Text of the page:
LOS ANGELES (Reuters/NAN) ― Tom Rolf, who won an Oscar award for his work editing the 1983 space epic, The Right Stuff, has died aged 83.
In a career spanning four decades, the respected editor worked on over 40 films.
His credits included Michael Mann’s Heat, Robert Redford’s The Horse Whisperer, and Martin Scorsese’s Taxi Driver, for which he won a Bafta nomination.
He won a career achievement award from the American Cinema Editors in 2003.
Born in 1931 in Stockholm, Sweden, Rolf was a Ski patrolman and a seaman for the Norwegian Merchant Marine before emigrating to the U.S. and entering the entertainment industry.
He was given career guidance by his step-father, Jack Donohue — a choreographer and director at MGM — who advised him to go into the cutting room.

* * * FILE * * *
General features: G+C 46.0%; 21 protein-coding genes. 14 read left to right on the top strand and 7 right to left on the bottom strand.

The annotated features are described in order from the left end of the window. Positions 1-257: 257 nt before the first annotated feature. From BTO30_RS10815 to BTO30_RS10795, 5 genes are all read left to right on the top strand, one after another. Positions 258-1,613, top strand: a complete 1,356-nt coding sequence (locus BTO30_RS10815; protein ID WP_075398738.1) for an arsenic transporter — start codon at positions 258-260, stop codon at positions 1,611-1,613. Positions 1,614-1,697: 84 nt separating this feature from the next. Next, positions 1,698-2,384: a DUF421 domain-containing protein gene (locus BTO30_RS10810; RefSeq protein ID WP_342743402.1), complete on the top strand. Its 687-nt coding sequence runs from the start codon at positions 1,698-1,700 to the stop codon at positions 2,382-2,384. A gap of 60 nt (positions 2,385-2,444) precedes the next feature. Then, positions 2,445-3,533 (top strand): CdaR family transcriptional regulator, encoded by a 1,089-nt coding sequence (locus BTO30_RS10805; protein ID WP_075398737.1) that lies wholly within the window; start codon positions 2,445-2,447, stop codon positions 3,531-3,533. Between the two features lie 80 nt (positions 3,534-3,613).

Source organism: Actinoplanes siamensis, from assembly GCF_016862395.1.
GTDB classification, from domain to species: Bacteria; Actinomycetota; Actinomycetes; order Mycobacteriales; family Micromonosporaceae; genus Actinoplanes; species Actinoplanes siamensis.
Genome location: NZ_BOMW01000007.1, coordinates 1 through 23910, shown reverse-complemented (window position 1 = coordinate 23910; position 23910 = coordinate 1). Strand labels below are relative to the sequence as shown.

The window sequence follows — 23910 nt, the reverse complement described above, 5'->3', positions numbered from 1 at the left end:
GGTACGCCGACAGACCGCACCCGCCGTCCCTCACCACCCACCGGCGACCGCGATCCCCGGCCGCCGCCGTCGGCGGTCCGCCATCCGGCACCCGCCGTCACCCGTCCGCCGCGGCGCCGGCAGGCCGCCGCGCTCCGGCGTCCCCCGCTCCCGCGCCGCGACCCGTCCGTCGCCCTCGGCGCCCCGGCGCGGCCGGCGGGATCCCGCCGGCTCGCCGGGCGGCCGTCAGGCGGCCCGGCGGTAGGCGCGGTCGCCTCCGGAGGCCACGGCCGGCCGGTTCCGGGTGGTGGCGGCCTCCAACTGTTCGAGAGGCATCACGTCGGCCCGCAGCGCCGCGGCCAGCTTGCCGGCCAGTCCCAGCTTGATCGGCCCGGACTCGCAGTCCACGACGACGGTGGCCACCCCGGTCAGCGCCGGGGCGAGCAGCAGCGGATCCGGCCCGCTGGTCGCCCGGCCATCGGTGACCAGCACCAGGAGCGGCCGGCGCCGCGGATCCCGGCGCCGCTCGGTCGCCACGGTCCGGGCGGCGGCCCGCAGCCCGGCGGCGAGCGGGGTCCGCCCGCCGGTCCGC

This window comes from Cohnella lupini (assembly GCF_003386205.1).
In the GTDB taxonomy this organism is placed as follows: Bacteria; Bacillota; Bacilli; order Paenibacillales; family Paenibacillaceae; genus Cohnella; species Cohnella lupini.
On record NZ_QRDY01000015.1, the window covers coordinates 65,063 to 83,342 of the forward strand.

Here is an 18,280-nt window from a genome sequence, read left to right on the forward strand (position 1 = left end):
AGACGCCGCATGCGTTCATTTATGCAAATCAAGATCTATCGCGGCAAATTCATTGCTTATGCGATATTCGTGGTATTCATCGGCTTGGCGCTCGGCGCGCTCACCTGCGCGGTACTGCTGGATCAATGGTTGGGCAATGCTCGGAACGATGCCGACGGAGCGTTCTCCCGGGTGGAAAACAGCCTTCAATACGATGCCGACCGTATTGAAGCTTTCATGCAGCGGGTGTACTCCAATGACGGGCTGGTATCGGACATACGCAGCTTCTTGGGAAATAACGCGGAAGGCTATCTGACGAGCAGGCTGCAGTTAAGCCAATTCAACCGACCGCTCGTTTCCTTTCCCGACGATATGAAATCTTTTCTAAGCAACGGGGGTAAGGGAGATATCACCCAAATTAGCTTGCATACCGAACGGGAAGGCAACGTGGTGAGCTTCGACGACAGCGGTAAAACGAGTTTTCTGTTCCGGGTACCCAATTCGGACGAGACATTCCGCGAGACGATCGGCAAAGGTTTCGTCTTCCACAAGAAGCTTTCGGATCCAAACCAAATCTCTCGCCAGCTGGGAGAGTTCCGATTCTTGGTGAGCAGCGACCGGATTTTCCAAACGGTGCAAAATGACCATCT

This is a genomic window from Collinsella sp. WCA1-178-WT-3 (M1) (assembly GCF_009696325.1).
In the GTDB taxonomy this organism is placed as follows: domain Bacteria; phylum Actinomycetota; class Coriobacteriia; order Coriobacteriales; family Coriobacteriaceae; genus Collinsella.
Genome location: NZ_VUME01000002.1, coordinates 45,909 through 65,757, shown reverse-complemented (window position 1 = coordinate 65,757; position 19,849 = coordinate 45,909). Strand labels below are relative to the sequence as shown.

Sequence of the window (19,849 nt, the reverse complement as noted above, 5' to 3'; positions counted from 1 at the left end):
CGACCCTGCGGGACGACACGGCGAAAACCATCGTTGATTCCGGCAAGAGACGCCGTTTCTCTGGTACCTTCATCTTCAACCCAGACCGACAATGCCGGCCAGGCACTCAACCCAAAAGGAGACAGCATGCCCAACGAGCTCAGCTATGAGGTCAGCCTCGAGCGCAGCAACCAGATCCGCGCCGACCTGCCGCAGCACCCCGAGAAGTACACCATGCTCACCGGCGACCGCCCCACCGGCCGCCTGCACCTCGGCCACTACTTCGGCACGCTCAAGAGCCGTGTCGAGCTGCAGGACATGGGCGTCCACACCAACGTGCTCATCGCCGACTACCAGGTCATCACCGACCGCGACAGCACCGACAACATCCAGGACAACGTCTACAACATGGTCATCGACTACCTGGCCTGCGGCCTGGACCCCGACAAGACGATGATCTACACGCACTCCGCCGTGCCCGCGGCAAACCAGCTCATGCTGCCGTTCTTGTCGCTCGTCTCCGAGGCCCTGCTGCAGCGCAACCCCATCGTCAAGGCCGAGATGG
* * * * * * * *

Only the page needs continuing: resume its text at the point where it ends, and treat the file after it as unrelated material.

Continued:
“People hire me because they know that I’m going to put in a full day.
“You will learn everything about directing by being a film editor first,” he recalled being told.
But he stayed in the editor’s chair throughout his career, working on the likes of 9 1/2 Weeks, The Pelican Brief and Wargames.
He served two terms as president of American Cinema Editors (ACE), and was a governor at the Academy of Motion Picture Arts and Sciences for 15 years.
Speaking to the Hollywood Reporter in 2010, Rolf said he had most enjoyed working on Adrian Lyne’s 1990 film, Jacob’s Ladder, which starred Tim Robbins.
“I so admire Adrian Lyne for trying to do it”, Rolf said.
“It was sold as a horror picture, which it was not. It was a psychological thriller. I think had it been marketed that way, it would have done much better. I’m very proud of that one.”
“My job is to help the director realise his vision,” Rolf added.
“I think people hire me because they know that I’m going to put in a full day, I’m going to tell them the truth, and I’ll voice my opinion when I think it’s needed.”